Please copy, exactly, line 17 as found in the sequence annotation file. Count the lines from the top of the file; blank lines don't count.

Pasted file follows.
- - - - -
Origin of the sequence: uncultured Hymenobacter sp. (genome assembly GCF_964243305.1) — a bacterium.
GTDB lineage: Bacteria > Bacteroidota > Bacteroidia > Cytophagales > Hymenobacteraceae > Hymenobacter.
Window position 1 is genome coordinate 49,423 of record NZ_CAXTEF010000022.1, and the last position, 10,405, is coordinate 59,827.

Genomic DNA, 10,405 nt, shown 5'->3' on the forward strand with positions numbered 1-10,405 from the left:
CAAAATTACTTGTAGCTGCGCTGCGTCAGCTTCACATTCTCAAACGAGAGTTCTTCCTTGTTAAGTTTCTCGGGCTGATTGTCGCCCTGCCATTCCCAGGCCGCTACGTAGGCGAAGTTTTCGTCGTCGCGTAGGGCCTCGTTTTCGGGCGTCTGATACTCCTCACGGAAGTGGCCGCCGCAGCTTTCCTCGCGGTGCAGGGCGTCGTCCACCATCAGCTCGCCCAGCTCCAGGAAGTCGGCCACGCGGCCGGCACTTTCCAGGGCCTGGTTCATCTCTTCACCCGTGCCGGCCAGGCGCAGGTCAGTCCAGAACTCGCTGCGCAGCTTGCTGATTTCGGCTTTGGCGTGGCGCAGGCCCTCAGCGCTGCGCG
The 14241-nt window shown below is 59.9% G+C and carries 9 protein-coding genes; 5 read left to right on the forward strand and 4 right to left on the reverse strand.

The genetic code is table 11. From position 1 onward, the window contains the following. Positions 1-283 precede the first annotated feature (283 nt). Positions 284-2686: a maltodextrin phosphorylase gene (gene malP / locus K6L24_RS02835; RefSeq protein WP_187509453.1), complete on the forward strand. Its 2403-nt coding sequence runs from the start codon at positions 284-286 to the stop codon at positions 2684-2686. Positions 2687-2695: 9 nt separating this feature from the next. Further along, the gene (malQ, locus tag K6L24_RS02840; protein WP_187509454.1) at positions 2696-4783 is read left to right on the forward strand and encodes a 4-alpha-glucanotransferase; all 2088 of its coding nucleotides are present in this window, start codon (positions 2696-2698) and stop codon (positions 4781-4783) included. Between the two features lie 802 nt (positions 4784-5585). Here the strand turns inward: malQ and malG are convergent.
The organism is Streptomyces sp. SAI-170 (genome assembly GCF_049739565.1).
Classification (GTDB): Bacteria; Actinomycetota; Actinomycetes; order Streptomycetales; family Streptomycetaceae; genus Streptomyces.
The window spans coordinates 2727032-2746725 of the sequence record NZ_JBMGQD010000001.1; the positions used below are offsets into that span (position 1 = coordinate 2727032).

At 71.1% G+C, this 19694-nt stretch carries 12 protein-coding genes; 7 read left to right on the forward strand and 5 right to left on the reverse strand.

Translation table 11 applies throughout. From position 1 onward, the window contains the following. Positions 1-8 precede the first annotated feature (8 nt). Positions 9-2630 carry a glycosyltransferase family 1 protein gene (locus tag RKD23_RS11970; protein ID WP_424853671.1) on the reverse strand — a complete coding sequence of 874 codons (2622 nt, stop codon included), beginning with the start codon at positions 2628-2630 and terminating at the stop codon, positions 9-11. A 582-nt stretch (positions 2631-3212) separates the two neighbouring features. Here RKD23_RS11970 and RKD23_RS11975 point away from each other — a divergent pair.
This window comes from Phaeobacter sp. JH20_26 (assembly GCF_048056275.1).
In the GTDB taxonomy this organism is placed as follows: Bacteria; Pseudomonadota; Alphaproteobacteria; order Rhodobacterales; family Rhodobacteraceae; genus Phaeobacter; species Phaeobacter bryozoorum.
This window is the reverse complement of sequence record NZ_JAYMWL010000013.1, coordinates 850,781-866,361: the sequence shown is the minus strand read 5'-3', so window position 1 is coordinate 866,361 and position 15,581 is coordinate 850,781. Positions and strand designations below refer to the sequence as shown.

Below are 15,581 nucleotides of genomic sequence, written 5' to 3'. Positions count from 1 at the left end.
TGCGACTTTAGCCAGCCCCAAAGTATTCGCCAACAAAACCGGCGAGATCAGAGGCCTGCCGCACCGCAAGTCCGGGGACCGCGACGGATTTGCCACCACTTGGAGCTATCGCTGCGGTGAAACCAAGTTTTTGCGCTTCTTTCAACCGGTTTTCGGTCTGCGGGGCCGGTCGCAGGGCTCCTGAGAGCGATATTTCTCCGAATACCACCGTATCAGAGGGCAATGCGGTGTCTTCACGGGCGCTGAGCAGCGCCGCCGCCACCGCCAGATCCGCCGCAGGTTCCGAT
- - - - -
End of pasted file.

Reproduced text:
TGCGACTTTAGCCAGCCCCAAAGTATTCGCCAACAAAACCGGCGAGATCAGAGGCCTGCCGCACCGCAAGTCCGGGGACCGCGACGGATTTGCCACCACTTGGAGCTATCGCTGCGGTGAAACCAAGTTTTTGCGCTTCTTTCAACCGGTTTTCGGTCTGCGGGGCCGGTCGCAGGGCTCCTGAGAGCGATATTTCTCCGAATACCACCGTATCAGAGGGCAATGCGGTGTCTTCACGGGCGCTGAGCAGCGCCGCCGCCACCGCCAGATCCGCCGCAGGTTCCGAT